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Bailiffs - overview

Bailiffs are now officially called ‘enforcement agents’. They’ll refer to themselves by this name and you’ll see it on letters you get from them.

Bailiffs (‘enforcement agents’) can take your belongings if you haven't paid a debt you owe. If a bailiff comes to your home, you don’t have to let them in. Bailiffs can only force entry to your home to collect unpaid criminal fines, Income Tax or Stamp Duty, but only as a last resort.

When you know a bailiff is coming

You’ll know a bailiff is definitely coming if you receive a ‘notice of enforcement’. You must be given at least 7 clear days’ notice that the bailiff is coming.

Don’t ignore the notice. Bailiffs charge fees, which start adding up as soon as the person you owe money to (your creditor) tells them to act. Your debt will just get bigger if you ignore them.

You should contact them straight away to work out a way to pay the debt off.

If a bailiff comes to your home

You don’t have to let the bailiff in – no matter what they tell you.

The bailiff can’t:

  • come into your home if only children or vulnerable people are there
  • visit you between 9pm and 6am
  • get in through any way which isn’t ‘usual means’ - in most cases this is the door
  • push past you or jam their foot in the door

If you want to keep a bailiff out:

  • ask who’s at the door before you open it if you don’t know who’s there
  • don’t open the door to a bailiff
  • tell everyone in the house not to open the door unless it’s someone they know
  • speak to the bailiff through an open window or go outside to talk to them

If you have unpaid criminal fines, Income Tax or Stamp Duty, bailiffs are allowed to force their way into your home but only as a last resort and following strict rules.

If the bailiff is threatening you or doing something they’re not allowed to, get advice from your local Citizens Advice.

Stop bailiffs taking your belongings

You can pay the bailiff on the doorstep - you don’t have to let them into your home. You can also try and agree a payment plan with them. It will mean you don’t need to lose your belongings and will pay less in fees.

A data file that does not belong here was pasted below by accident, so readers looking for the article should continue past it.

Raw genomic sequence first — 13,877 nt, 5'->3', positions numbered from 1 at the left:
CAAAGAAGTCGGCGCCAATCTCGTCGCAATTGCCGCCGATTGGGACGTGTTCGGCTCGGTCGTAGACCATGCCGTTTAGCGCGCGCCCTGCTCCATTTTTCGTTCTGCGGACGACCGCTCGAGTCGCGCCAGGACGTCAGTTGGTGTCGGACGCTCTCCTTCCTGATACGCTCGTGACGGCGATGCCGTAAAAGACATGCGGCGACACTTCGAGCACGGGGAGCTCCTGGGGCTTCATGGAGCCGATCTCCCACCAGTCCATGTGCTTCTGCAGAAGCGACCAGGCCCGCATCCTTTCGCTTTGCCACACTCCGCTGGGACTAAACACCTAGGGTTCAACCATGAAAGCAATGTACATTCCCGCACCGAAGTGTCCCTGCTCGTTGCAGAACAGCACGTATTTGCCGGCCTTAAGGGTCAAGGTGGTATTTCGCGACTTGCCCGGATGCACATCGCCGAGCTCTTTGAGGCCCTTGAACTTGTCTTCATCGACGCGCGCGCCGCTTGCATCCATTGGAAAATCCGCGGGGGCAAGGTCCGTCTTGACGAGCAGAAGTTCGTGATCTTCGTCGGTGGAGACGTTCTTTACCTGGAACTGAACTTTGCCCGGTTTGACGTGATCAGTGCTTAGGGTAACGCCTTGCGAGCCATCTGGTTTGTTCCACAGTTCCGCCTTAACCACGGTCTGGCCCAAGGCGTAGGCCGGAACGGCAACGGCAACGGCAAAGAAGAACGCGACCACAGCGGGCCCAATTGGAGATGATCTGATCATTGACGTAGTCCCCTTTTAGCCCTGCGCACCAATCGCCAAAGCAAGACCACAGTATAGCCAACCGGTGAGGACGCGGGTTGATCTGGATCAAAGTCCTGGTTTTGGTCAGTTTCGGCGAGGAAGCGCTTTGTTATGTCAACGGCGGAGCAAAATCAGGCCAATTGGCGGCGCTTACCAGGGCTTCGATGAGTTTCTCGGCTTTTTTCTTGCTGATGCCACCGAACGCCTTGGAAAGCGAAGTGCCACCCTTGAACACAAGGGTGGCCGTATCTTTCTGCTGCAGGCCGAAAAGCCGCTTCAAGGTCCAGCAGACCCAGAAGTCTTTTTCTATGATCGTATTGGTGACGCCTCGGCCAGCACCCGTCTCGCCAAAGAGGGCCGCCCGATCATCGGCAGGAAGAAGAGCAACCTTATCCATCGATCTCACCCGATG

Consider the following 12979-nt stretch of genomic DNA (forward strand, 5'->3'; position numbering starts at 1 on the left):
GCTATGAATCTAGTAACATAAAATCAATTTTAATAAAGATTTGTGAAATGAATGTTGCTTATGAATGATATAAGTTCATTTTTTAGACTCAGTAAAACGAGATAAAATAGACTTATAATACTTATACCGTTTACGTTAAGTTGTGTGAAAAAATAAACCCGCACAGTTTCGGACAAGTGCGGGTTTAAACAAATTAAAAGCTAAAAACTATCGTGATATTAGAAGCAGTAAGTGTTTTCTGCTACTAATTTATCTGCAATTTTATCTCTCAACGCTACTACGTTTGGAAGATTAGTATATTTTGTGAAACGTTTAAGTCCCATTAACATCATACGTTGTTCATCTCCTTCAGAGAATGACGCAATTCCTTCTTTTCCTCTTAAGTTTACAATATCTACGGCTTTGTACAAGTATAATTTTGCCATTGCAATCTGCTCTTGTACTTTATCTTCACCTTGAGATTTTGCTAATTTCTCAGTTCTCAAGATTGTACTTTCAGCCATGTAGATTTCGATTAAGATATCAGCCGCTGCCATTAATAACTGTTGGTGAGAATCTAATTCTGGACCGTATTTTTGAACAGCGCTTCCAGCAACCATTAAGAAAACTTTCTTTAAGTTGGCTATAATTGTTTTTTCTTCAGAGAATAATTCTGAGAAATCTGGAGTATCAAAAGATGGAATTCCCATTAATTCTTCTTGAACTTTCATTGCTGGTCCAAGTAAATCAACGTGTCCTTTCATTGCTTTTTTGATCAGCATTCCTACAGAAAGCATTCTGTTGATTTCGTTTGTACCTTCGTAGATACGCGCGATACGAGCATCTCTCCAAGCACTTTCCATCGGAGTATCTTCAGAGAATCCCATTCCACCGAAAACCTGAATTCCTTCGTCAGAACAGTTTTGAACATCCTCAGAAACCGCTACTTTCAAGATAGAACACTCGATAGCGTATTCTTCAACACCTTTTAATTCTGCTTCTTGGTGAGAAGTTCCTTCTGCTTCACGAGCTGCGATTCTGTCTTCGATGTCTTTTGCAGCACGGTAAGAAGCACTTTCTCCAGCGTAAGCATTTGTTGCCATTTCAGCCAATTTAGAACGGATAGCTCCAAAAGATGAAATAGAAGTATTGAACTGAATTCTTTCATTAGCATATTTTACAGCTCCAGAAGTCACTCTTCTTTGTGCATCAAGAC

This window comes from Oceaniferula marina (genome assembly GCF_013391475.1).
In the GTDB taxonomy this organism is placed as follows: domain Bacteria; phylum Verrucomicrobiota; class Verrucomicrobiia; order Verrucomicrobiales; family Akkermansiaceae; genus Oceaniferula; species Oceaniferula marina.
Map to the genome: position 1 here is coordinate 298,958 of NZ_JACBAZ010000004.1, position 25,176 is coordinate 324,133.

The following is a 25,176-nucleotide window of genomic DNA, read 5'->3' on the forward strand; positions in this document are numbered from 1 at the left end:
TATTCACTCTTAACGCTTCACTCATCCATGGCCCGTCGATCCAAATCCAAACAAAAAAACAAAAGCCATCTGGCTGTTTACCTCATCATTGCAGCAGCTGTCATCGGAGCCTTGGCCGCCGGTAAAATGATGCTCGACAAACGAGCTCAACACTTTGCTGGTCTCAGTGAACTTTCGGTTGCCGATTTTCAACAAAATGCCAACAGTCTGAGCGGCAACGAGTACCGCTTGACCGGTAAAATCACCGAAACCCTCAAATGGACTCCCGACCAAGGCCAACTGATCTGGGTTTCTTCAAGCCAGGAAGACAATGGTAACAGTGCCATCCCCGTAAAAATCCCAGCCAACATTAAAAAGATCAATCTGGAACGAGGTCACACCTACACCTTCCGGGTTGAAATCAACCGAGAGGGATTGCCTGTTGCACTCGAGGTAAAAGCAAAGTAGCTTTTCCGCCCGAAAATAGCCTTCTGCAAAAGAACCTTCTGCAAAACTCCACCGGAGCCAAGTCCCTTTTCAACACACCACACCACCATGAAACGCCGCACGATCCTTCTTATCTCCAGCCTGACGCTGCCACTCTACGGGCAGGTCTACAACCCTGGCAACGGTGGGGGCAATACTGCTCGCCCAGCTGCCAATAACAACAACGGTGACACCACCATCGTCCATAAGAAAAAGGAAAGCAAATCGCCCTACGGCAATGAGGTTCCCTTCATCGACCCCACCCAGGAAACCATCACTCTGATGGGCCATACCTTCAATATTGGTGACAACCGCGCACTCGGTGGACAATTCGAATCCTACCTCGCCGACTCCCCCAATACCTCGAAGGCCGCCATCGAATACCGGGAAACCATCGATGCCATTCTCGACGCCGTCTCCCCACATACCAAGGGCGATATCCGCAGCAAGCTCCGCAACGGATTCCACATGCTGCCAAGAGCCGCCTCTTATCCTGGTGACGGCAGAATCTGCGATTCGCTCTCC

Offer only what you can afford to pay in weekly or monthly payments. If you give the bailiff any money, get a receipt for the payment.

What bailiffs can take

If you let a bailiff into your home, they may take some of your belongings to sell.

Bailiffs can take:

  • luxury items, such as a TV or games console
  • things you own jointly with someone else
  • money, jewellery and antiques

Bailiffs can’t take:

  • essential items, such as your clothes, cooker, furniture and work equipment
  • items that aren’t yours, such as your partner’s computer
  • anything belonging to a child, such as toys

If you don’t let a bailiff into your home and don’t agree to pay them they could take things from outside your home eg your car.

If you don’t want a bailiff to take your car, think about parking it on private land, such as a friend’s driveway, if you can get permission.

If your belongings are taken

Even if the bailiff has taken your belongings you can get them back if:

  • you pay off the debt before the goods are sold
  • you make an agreement with your creditor to repay the debt before the goods are sold and they tell the bailiffs to stop their action
  • you buy the goods back yourself
  • the bailiffs didn't follow the proper rules when they took control of your belongings - you can ask the court to order the bailiffs to give your belongings back

If the bailiff can’t sell your belongings within 12 months of taking control of them, you will have the right to ask for them back.

Fees bailiffs can charge

You’ll be charged a set fee for each stage of the bailiff’s action. The fees are:

  • £75 when your case is first sent to the bailiff
  • £235 if the bailiff comes to your house - this is only charged once, even if they visit you more times than that
  • £110 if the bailiff takes your belongings and sell them

If you owe more than £1,500, the bailiff will add 7.5% of the amount above £1,500 to the total debt.

For example, if you owe £2,000 the bailiff will charge £272.50 if they come to your house - this is the £235 fee added to £37.50 (7.5% of £500).

High Court bailiffs use different fees. Read about High Court bailiffs’ fees.

Bailiffs can also charge you for their extra costs, such as the cost of storing your belongings before they are sold.

If you stop the bailiff action, for example by agreeing a payment plan, you’ll still be responsible for the bailiff’s fees up until that point.

When to complain about a bailiff

Bailiffs have to follow strict guidelines. For example, they should treat you fairly. They are not allowed to threaten you or pretend to have more legal powers than they really have. Bailiffs shouldn't discriminate against you because of your age, race, sex, disability, sexuality, or religion. For example they can’t use racist, sexist or homophobic language.

Bailiffs also have to take special care if you’re classed as a vulnerable person, for example if you’re:

  • elderly
  • disabled
  • a single parent
  • seriously ill
  • suffering from mental health issues

Make sure the bailiff is aware of your situation – they may have to refer the debt back to the person you owe money to.

Depending on the sort of debt you owe, you might be able to complain to:

  • the person you owe money to (the creditor)
  • the professional body the bailiff or creditor belongs to
  • the court
  • the police, if the bailiffs are committing a criminal offence, for example, threatening or assaulting you

If you have reasons to complain about the bailiffs, it's best to get expert help. Don't be ashamed to get help about bailiffs – it's a very common problem.